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Gastrodia (tian ma)

What is gastrodia? What is it used for?

Gastrodia refers to the tuberous root of an orchid-like plant, gastrodia elata.

It is an unusual herb in that it requires the presence of two other organisms for sustenance: armillaria mellea, a type of mushroom, must be incorporated into the tuber in order to maintain its maturation and growth, and another fungus, mycena osmundicola, is required to sprout the seeds.

Gastrodia has been incorporated into traditional Chinese medicine for at least 2,000 years. It was originally called chi qian, meaning red arrow, because the plant has a red stem shaped like an arrow's staff. It was later given the status of a "superior herb," meaning that it could be taken for a great length of time to promote health and prolong life.

There are two traditional uses for gastrodia:

  1. To calm the liver wind. Gastrodia is used for syndromes of internal liver wind, such as convulsions, tetanus and epilepsy, as well as dizziness and headache due to excess liver yang. More recently, it has been used for the treatment of neurasthenia, nervous headache and hypertension.

  2. To expel wind evil and alleviate pain. In these instances, gastrodia is used to treat migraine, arthralgia due to wind dampness, numbness and general fatigue.

How much gastrodia should I take?

Gastrodia is given in doses of 3-10 grams per day, boiled in water and served as a tea. Powedered gastrodia tuber can be taken in doses of 1-1.5 grams per day each time, 2-3 times per day.

What forms of gastrodia are available?

Raw, dried gastrodia tuber is available at some Asian markets and specialty stores. Gastrodia extracts and powders are also available.

What can happen if I take too much gastrodia? Are there any interactions I should be aware of? What precautions should I take?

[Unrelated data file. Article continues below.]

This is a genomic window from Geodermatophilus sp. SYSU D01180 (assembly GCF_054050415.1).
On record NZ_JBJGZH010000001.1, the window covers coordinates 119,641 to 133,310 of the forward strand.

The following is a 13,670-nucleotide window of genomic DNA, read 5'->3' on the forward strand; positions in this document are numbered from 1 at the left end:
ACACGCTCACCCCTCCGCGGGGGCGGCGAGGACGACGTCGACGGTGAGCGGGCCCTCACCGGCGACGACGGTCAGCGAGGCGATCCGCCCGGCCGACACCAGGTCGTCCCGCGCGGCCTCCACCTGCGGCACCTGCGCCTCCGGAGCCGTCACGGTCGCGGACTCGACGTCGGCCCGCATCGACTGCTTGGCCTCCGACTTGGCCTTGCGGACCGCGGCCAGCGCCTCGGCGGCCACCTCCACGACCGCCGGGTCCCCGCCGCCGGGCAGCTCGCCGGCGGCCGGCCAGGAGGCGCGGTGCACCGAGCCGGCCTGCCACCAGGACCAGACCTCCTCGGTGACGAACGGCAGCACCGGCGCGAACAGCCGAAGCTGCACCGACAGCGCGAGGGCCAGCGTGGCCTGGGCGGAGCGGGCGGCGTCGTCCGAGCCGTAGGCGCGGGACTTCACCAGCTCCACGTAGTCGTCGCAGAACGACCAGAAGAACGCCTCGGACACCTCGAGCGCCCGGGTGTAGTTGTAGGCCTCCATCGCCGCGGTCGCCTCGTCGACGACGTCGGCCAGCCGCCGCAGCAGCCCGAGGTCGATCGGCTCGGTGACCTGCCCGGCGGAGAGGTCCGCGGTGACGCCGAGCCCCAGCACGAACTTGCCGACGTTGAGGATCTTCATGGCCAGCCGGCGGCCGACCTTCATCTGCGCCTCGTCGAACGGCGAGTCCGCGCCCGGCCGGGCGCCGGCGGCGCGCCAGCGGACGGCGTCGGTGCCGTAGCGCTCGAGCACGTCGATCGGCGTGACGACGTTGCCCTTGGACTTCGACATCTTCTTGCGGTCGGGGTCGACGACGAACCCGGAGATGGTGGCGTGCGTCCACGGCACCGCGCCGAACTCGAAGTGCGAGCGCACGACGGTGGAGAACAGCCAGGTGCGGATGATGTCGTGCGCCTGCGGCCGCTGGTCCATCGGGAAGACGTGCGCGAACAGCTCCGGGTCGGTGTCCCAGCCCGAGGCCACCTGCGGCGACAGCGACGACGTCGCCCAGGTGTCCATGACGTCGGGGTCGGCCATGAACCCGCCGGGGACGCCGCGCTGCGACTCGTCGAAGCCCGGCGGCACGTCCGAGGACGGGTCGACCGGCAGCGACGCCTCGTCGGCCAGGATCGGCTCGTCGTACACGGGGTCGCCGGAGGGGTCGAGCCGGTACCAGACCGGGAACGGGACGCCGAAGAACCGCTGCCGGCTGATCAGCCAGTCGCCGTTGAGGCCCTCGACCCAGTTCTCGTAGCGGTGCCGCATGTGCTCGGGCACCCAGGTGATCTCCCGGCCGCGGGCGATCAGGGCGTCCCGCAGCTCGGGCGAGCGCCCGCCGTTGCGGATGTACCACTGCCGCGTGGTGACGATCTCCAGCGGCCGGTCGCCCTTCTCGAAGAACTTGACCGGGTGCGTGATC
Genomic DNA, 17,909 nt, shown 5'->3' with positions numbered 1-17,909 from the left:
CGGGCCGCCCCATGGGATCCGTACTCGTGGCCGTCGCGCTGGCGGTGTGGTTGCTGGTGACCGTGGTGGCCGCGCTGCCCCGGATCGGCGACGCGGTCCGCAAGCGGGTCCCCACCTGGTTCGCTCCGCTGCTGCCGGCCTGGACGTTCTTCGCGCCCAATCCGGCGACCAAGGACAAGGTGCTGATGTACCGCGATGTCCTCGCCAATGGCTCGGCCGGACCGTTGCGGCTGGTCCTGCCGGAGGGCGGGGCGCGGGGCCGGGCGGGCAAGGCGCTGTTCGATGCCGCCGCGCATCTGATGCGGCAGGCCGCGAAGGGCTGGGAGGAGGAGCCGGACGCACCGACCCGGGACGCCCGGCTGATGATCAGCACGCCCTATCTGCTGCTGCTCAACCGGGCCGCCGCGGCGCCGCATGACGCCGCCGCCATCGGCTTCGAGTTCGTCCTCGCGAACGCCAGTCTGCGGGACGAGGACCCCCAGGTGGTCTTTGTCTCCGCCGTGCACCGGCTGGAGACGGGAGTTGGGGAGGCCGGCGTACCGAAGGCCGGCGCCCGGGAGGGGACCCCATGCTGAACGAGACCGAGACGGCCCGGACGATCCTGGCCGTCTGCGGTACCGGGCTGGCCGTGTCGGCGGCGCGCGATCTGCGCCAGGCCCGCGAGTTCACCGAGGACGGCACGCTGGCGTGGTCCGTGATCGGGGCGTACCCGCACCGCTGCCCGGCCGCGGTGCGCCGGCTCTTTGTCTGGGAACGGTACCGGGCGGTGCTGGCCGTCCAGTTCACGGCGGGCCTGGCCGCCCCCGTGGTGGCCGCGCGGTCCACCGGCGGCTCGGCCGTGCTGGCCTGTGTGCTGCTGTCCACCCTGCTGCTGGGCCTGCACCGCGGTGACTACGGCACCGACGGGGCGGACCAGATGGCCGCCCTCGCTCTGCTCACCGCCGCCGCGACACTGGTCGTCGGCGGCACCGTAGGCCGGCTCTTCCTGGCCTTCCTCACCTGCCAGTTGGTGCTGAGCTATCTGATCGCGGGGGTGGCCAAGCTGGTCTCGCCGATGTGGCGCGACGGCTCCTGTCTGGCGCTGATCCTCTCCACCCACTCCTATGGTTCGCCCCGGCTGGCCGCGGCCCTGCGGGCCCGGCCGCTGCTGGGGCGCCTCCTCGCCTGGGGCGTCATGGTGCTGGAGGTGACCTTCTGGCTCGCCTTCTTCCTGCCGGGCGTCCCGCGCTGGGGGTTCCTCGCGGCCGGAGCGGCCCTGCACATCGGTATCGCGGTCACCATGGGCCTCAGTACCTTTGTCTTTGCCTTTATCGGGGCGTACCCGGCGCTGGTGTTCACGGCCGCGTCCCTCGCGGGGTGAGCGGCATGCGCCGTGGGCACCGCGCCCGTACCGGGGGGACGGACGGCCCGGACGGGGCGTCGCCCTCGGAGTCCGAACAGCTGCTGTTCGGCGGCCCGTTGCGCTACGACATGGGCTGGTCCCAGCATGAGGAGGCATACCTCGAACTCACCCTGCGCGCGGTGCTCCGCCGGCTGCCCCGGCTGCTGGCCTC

Gastrodia is generally considered safe, even for prolonged uses. The American Herbal Products Association has given gastrodia a class one rating, meaning that it is safe when consumed as recommended. As of this writing, there are no known drug interactions with gastrodia. As always, consult with a licensed health care practitioner before taking gastrodia or any other herbal remedy or dietary supplement.


  • Bensky D, Barolet R. Chinese Herbal Medicine Formulas and Strategies. Seattle: Eastland Press, 1990, p. 424.
  • Dharmananda S. Gastrodia. 1998. Available online at
  • Huang KC. The Pharmacology of Chinese Herbs. Boca Raton, FL: CRC Press, 1993, p. 142.
  • McGuffin M, Hobbs C, Upton R (eds.) American Herbal Products Association's Botanical Safety Handbook. Boca Raton, FL: CRC Press, 1997, p. 55.
  • Wang D. Investigation of the chemicophysical characteristics of the active components in the Chinese herb gastrodia elata bl. by capillary zone electrophoresis. Analytical Sciences April 2002;18:409-412.
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